March 23rd, 2016

by Brianne N.

A note from the author: The thought of attaching my name to this story makes me feel embarrassed and ashamed—which tells me that it’s important. I shouldn’t have to feel ashamed for the violence someone did to me. I shouldn’t feel ashamed for sharing the unappetizing details. But I choose to share them, because apparently some people have a hard time understanding what is and isn’t assault, and just how deeply it can impact a life.

We need to stop seeing sexual crimes as acts perpetrated by “monsters” that happen to other people. Perpetrators and victims of sexual assault are your friends, your neighbours, your co-workers, your siblings, your spouses, and your children. Statistics tell us that you definitely know someone who has been sexually assaulted—and that you probably know someone who has committed an assault. This is the messy reality we live in.


When I was sexually assaulted after a date, I did not run screaming from his apartment. Nor did I physically or verbally attack him, or call the police.


I did, at one point, kiss him sweetly and softly, thinking that maybe he would stop hurting me if I tried to show him love. Maybe he would remember I was a person, and not a vehicle for his desire. I was afraid of what would happen if I continued to fight. But when that didn’t work, and I finally managed to push him off of me and make it to the door—I froze.


I did pause to catch my breath. I did stop to register that I was still breathing. I was still breathing. I did take stock that I wasn’t physically hurt. I did notice I was close to the exit. I did thank god that he hadn’t raped me, and that he wasn’t moving toward me.


But I did not run away.


“Are you okay?” he asked.


My mind was moving a million miles a minute, and at the same time, not moving at all. Part of me thought I was dreaming, because how could he possibly ask me if I was okay? That would mean that he hadn’t pulled my head back violently by my hair and said degrading things to me, that he didn’t just hold me down on top of him, with a vice grip on my arms, despite my asking to be let go. Repeatedly, I asked to be let go. It would mean that he hadn’t let me up, only to push me down again to get on top of me, grinding against me, telling me how badly I wanted “it,” touching me while he ignored my requests for him to stop, please stop, until I was finally loud enough and pushed hard enough for something to click.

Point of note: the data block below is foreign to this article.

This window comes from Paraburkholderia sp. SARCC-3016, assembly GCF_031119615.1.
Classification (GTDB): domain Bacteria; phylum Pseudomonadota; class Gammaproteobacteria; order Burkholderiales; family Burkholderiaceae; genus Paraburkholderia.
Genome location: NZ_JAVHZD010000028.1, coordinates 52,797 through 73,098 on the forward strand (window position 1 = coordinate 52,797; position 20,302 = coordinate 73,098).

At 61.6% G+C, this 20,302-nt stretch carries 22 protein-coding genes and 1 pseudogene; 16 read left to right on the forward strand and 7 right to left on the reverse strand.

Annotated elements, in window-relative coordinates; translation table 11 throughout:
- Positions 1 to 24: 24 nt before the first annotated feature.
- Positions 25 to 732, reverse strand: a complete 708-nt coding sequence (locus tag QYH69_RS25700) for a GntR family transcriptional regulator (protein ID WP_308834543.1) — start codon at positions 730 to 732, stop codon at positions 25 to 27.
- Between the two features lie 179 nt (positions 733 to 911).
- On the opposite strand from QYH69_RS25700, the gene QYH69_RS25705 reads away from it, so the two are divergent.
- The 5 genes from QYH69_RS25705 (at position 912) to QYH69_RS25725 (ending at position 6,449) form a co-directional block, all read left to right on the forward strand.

Standing in the hallway by the door, was I okay? No. But I was alive. So I said, “Yes, I’m okay, but I need to go now,” while his dog paced back and forth in front of me nervously. As he walked towards me I told him that he needed to take his dog out, and that he was going to call me a cab and give me a smoke and walk me to that cab. I became demanding in an attempt to regain some control over a situation I couldn’t understand.


“But you don’t smoke?” he said as he handed me one and got the dog leashed.


We walked out of his building, him chattering at me like I wasn’t in a trance, like I wasn’t waiting for the moment I would be out of the violent sphere of space he occupied. When the cab arrived, he said something about having fun and we should do it again.


I think I mumbled yes.

I think I kissed him goodbye.

I can’t remember.


I do remember the shallow breath that overtook me once the cab pulled away, and the tears that ran down my face; the pain, the confusion, the feeling of trying to get out of myself because nothing in me made sense anymore, it was too fractured, too scary in there. Nowhere was safe.